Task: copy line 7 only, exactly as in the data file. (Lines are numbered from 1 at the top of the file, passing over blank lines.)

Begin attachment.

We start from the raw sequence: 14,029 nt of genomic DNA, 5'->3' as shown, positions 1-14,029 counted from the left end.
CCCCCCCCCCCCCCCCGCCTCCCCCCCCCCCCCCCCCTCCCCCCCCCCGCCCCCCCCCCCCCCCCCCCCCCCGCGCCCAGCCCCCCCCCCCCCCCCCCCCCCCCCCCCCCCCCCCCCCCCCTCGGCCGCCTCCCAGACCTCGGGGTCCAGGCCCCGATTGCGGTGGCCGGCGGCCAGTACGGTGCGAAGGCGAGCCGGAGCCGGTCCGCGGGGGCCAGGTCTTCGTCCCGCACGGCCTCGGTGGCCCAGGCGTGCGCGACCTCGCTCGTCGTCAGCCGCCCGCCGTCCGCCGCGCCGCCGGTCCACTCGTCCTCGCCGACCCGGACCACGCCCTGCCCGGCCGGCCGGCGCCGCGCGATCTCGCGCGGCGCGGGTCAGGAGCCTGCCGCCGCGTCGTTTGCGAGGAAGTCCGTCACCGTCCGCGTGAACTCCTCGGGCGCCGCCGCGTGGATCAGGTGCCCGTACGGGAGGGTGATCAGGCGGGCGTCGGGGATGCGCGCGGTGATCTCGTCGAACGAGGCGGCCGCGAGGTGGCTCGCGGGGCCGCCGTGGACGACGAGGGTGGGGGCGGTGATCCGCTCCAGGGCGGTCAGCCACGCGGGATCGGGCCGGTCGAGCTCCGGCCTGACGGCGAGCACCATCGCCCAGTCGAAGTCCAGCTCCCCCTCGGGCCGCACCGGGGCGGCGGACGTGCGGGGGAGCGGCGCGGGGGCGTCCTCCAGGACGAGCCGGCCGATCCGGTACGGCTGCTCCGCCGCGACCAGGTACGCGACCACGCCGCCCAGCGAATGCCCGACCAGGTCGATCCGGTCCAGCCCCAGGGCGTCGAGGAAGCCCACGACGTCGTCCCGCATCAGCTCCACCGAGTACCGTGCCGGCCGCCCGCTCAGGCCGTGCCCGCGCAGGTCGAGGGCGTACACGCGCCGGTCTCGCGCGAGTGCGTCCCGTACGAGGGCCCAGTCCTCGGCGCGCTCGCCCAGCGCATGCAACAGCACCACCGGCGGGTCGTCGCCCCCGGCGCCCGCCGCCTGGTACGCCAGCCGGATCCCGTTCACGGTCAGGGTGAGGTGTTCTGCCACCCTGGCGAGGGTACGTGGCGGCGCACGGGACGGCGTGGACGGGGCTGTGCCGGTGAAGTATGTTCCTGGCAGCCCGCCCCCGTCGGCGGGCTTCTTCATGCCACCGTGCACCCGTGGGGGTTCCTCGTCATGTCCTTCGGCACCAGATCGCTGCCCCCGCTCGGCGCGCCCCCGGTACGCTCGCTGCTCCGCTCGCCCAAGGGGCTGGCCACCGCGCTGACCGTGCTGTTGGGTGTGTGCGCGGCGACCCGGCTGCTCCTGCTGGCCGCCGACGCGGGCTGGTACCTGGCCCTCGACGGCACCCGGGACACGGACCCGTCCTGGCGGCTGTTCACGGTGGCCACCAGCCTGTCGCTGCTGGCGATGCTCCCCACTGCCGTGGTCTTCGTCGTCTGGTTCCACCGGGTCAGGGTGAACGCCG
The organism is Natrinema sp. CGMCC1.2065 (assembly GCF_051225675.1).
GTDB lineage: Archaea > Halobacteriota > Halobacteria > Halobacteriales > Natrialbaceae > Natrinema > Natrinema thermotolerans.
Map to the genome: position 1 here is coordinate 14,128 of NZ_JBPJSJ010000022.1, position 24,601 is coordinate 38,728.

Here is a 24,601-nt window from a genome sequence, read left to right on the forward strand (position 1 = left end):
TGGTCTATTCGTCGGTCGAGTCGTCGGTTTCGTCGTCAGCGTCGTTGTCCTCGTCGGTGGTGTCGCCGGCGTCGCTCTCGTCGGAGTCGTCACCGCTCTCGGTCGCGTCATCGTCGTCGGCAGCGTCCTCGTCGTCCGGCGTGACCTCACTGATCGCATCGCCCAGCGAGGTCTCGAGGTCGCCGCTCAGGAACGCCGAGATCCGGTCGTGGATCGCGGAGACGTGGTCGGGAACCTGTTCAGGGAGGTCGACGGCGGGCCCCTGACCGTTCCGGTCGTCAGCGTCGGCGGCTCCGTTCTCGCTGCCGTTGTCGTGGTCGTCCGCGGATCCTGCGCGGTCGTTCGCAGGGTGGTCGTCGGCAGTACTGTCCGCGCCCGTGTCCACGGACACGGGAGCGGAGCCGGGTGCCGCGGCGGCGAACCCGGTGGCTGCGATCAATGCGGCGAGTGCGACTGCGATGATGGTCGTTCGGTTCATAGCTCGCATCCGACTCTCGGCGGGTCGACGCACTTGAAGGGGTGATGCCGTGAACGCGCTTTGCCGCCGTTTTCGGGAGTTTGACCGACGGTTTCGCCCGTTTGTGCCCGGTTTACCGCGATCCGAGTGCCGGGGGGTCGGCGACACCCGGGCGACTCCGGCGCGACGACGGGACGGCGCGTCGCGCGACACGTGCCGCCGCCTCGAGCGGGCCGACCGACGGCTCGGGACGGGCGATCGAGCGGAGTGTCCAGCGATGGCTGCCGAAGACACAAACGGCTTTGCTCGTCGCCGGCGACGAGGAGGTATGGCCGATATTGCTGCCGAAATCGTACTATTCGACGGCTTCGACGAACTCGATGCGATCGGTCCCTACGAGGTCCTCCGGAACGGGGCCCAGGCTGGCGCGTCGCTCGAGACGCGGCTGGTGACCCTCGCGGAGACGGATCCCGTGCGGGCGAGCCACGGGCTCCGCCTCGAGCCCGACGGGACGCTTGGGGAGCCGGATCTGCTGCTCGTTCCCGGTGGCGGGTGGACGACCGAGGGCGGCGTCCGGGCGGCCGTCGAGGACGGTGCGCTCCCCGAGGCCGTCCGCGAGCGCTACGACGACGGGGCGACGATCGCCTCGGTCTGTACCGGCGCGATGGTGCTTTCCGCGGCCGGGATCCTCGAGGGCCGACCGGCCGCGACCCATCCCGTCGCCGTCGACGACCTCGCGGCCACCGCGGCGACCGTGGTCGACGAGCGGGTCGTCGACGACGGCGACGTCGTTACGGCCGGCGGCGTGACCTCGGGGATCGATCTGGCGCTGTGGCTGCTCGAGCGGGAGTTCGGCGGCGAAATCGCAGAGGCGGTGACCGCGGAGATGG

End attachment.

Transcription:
TGGTCTATTCGTCGGTCGAGTCGTCGGTTTCGTCGTCAGCGTCGTTGTCCTCGTCGGTGGTGTCGCCGGCGTCGCTCTCGTCGGAGTCGTCACCGCTCTCGGTCGCGTCATCGTCGTCGGCAGCGTCCTCGTCGTCCGGCGTGACCTCACTGATCGCATCGCCCAGCGAGGTCTCGAGGTCGCCGCTCAGGAACGCCGAGATCCGGTCGTGGATCGCGGAGACGTGGTCGGGAACCTGTTCAGGGAGGTCGACGGCGGGCCCCTGACCGTTCCGGTCGTCAGCGTCGGCGGCTCCGTTCTCGCTGCCGTTGTCGTGGTCGTCCGCGGATCCTGCGCGGTCGTTCGCAGGGTGGTCGTCGGCAGTACTGTCCGCGCCCGTGTCCACGGACACGGGAGCGGAGCCGGGTGCCGCGGCGGCGAACCCGGTGGCTGCGATCAATGCGGCGAGTGCGACTGCGATGATGGTCGTTCGGTTCATAGCTCGCATCCGACTCTCGGCGGGTCGACGCACTTGAAGGGGTGATGCCGTGAACGCGCTTTGCCGCCGTTTTCGGGAGTTTGACCGACGGTTTCGCCCGTTTGTGCCCGGTTTACCGCGATCCGAGTGCCGGGGGGTCGGCGACACCCGGGCGACTCCGGCGCGACGACGGGACGGCGCGTCGCGCGACACGTGCCGCCGCCTCGAGCGGGCCGACCGACGGCTCGGGACGGGCGATCGAGCGGAGTGTCCAGCGATGGCTGCCGAAGACACAAACGGCTTTGCTCGTCGCCGGCGACGAGGAGGTATGGCCGATATTGCTGCCGAAATCGTACTATTCGACGGCTTCGACGAACTCGATGCGATCGGTCCCTACGAGGTCCTCCGGAACGGGGCCCAGGCTGGCGCGTCGCTCGAGACGCGGCTGGTGACCCTCGCGGAGACGGATCCCGTGCGGGCGAGCCACGGGCTCCGCCTCGAGCCCGACGGGACGCTTGGGGAGCCGGATCTGCTGCTCGTTCCCGGTGGCGGGTGGACGACCGAGGGCGGCGTCCGGGCGGCCGTCGAGGACGGTGCGCTCCCCGAGGCCGTCCGCGAGCGCTACGACGACGGGGCGACGATCGCCTCGGTCTGTACCGGCGCGATGGTGCTTTCCGCGGCCGGGATCCTCGAGGGCCGACCGGCCGCGACCCATCCCGTCGCCGTCGACGACCTCGCGGCCACCGCGGCGACCGTGGTCGACGAGCGGGTCGTCGACGACGGCGACGTCGTTACGGCCGGCGGCGTGACCTCGGGGATCGATCTGGCGCTGTGGCTGCTCGAGCGGGAGTTCGGCGGCGAAATCGCAGAGGCGGTGACCGCGGAGATGG